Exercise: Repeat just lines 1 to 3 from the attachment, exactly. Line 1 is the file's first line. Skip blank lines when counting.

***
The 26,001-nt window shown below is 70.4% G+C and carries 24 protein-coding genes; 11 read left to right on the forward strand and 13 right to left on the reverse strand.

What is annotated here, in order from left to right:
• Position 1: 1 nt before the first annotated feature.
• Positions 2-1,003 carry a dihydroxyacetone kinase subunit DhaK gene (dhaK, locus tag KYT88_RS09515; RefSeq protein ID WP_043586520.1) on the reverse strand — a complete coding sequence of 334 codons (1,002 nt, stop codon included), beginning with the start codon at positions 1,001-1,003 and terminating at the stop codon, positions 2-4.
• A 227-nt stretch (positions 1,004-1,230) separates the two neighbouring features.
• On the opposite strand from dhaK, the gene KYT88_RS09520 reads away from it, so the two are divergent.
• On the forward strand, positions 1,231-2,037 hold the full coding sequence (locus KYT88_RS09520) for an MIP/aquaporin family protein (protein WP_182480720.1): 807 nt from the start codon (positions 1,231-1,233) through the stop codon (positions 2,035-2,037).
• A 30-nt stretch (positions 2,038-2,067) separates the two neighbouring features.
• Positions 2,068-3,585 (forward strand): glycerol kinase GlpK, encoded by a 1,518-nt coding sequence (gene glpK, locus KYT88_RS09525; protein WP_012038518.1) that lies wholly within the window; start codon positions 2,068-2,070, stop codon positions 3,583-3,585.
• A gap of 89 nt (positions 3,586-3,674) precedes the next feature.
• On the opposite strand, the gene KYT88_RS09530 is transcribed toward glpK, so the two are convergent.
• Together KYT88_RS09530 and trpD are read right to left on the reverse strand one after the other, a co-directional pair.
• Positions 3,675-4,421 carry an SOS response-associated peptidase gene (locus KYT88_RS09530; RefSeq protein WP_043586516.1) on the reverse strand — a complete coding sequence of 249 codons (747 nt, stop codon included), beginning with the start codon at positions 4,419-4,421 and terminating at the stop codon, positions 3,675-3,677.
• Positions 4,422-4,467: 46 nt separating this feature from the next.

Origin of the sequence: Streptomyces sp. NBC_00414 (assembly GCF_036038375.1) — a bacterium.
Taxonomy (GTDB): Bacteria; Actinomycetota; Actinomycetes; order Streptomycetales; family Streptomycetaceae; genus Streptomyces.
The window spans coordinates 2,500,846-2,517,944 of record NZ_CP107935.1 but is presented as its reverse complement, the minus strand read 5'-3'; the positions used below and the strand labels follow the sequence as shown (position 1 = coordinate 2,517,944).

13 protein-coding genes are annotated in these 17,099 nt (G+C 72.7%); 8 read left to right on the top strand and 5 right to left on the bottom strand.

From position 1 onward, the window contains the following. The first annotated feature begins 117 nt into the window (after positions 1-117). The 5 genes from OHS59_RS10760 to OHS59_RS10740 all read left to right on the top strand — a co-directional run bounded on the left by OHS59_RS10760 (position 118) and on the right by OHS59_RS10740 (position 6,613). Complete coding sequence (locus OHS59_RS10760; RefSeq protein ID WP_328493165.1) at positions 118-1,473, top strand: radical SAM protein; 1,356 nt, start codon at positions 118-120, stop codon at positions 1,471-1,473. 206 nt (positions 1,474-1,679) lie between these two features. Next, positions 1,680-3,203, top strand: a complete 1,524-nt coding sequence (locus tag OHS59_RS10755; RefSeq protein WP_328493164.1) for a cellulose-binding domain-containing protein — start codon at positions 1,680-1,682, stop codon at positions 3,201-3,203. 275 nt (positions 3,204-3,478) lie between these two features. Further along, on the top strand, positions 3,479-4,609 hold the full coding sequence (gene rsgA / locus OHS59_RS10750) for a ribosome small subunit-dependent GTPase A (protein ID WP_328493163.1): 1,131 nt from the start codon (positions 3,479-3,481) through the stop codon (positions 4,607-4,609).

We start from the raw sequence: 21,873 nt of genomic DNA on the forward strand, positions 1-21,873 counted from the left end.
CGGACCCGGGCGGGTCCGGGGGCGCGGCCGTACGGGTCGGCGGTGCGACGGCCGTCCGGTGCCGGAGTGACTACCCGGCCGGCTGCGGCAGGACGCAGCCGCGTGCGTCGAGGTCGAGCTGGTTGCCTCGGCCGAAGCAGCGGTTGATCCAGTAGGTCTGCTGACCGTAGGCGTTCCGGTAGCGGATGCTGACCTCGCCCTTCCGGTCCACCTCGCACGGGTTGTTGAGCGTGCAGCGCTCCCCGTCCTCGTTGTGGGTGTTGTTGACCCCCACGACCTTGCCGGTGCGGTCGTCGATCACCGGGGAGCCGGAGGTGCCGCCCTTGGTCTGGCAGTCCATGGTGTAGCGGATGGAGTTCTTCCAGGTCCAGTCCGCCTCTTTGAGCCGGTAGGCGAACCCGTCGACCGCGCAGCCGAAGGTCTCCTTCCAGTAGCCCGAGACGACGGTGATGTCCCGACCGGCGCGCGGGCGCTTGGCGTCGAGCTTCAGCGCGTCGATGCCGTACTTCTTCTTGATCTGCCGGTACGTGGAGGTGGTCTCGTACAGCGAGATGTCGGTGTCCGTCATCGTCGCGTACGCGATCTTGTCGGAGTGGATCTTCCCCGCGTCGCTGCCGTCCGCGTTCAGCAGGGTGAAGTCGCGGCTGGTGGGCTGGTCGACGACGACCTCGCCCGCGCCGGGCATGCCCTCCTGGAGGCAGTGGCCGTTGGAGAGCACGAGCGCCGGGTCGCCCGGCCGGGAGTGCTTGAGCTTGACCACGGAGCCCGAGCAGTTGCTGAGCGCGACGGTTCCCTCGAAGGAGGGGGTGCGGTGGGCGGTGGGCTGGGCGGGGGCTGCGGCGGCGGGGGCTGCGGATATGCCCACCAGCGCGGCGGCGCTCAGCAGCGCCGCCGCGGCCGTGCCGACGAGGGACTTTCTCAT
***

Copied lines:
The 26,001-nt window shown below is 70.4% G+C and carries 24 protein-coding genes; 11 read left to right on the forward strand and 13 right to left on the reverse strand.

What is annotated here, in order from left to right:
• Position 1: 1 nt before the first annotated feature.